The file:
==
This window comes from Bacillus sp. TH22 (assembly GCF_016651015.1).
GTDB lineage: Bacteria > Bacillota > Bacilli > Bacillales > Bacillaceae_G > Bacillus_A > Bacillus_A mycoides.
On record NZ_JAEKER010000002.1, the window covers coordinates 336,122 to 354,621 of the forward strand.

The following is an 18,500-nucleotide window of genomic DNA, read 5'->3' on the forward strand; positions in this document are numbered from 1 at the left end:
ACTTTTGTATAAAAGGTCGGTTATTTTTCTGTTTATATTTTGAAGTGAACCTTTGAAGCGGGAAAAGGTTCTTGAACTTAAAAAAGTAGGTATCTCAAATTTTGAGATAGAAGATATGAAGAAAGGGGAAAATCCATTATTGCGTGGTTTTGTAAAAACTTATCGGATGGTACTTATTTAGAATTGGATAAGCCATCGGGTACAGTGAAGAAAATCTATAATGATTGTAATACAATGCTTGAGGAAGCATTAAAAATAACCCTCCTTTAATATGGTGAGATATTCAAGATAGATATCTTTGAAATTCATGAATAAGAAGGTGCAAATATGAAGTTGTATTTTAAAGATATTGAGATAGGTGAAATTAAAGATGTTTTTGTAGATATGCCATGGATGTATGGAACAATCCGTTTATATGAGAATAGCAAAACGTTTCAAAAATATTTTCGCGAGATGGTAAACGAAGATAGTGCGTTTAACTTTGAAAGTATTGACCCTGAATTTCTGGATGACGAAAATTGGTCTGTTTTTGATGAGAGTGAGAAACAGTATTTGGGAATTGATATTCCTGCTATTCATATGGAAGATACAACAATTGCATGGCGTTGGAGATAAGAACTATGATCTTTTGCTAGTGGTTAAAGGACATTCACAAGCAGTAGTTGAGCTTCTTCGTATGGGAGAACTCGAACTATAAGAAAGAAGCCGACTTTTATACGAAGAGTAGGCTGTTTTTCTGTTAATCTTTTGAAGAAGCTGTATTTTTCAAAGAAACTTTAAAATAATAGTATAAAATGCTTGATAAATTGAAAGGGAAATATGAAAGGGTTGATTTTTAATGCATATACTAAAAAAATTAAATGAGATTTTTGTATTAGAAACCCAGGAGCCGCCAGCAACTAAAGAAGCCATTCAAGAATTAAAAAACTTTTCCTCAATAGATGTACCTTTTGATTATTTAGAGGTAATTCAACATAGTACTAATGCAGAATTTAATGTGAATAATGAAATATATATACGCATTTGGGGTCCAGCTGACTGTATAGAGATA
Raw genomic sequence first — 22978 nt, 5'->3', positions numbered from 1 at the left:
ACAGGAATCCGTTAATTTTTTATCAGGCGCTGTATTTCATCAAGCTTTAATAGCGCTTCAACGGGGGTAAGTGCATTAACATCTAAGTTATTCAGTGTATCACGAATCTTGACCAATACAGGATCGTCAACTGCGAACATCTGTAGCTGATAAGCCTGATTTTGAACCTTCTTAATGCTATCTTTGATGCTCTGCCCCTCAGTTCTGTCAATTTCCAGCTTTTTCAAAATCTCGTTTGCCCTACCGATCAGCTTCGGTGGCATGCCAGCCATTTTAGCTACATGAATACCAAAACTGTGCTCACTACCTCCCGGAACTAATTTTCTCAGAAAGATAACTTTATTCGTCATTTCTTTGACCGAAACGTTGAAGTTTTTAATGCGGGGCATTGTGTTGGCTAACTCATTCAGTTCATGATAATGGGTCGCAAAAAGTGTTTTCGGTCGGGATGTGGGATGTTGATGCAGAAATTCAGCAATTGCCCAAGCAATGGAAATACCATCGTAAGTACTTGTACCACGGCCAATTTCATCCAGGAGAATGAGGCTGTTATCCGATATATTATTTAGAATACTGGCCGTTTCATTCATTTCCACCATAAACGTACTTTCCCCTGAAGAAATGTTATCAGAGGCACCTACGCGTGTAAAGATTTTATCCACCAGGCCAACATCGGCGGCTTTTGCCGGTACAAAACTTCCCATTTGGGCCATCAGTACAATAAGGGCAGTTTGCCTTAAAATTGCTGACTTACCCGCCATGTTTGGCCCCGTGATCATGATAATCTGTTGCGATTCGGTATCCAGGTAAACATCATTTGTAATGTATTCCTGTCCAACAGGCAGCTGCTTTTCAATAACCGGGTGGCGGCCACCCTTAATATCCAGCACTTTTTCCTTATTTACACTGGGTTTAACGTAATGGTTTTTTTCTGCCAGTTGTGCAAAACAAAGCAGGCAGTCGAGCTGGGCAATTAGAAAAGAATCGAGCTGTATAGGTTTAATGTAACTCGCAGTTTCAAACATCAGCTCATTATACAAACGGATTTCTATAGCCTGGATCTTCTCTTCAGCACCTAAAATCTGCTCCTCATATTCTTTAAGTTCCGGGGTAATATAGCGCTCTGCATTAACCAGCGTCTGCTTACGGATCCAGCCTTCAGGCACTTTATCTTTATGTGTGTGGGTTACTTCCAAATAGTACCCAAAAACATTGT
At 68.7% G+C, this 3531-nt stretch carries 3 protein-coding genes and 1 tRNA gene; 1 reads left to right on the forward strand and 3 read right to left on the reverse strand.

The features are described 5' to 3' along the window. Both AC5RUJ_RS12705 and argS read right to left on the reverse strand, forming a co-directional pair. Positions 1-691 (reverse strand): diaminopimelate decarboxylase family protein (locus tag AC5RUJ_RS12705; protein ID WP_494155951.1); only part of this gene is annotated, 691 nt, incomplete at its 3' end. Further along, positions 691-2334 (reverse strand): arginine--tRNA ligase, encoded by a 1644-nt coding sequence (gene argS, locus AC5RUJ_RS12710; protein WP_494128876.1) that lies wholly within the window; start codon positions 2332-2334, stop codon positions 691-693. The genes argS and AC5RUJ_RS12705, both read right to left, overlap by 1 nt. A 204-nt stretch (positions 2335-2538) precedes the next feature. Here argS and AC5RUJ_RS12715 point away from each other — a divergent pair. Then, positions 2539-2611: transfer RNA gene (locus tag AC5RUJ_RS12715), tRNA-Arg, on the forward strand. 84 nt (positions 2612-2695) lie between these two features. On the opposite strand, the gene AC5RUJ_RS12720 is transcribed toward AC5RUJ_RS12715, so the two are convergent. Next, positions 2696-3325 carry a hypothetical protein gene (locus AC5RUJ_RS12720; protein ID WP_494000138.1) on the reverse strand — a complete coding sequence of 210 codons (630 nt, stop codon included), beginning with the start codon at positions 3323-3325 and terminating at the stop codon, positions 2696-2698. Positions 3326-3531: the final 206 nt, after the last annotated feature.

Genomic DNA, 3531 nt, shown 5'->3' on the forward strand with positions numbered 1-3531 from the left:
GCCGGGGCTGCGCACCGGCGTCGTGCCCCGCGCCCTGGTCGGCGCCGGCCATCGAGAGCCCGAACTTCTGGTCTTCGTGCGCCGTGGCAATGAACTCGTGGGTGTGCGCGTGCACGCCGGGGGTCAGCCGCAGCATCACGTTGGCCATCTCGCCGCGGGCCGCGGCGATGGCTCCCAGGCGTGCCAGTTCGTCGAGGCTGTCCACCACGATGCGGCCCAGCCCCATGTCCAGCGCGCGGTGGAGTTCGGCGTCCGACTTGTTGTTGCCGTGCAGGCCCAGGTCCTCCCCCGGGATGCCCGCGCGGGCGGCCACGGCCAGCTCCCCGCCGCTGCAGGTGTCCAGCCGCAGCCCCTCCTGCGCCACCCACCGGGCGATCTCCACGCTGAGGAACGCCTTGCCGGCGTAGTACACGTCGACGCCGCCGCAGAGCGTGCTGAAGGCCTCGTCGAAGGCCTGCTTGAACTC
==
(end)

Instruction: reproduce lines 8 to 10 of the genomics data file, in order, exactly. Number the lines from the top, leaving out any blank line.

At 68.7% G+C, this 3531-nt stretch carries 3 protein-coding genes and 1 tRNA gene; 1 reads left to right on the forward strand and 3 read right to left on the reverse strand.

The features are described 5' to 3' along the window. Both AC5RUJ_RS12705 and argS read right to left on the reverse strand, forming a co-directional pair. Positions 1-691 (reverse strand): diaminopimelate decarboxylase family protein (locus tag AC5RUJ_RS12705; protein ID WP_494155951.1); only part of this gene is annotated, 691 nt, incomplete at its 3' end. Further along, positions 691-2334 (reverse strand): arginine--tRNA ligase, encoded by a 1644-nt coding sequence (gene argS, locus AC5RUJ_RS12710; protein WP_494128876.1) that lies wholly within the window; start codon positions 2332-2334, stop codon positions 691-693. The genes argS and AC5RUJ_RS12705, both read right to left, overlap by 1 nt. A 204-nt stretch (positions 2335-2538) precedes the next feature. Here argS and AC5RUJ_RS12715 point away from each other — a divergent pair. Then, positions 2539-2611: transfer RNA gene (locus tag AC5RUJ_RS12715), tRNA-Arg, on the forward strand. 84 nt (positions 2612-2695) lie between these two features. On the opposite strand, the gene AC5RUJ_RS12720 is transcribed toward AC5RUJ_RS12715, so the two are convergent. Next, positions 2696-3325 carry a hypothetical protein gene (locus AC5RUJ_RS12720; protein ID WP_494000138.1) on the reverse strand — a complete coding sequence of 210 codons (630 nt, stop codon included), beginning with the start codon at positions 3323-3325 and terminating at the stop codon, positions 2696-2698. Positions 3326-3531: the final 206 nt, after the last annotated feature.

Genomic DNA, 3531 nt, shown 5'->3' on the forward strand with positions numbered 1-3531 from the left: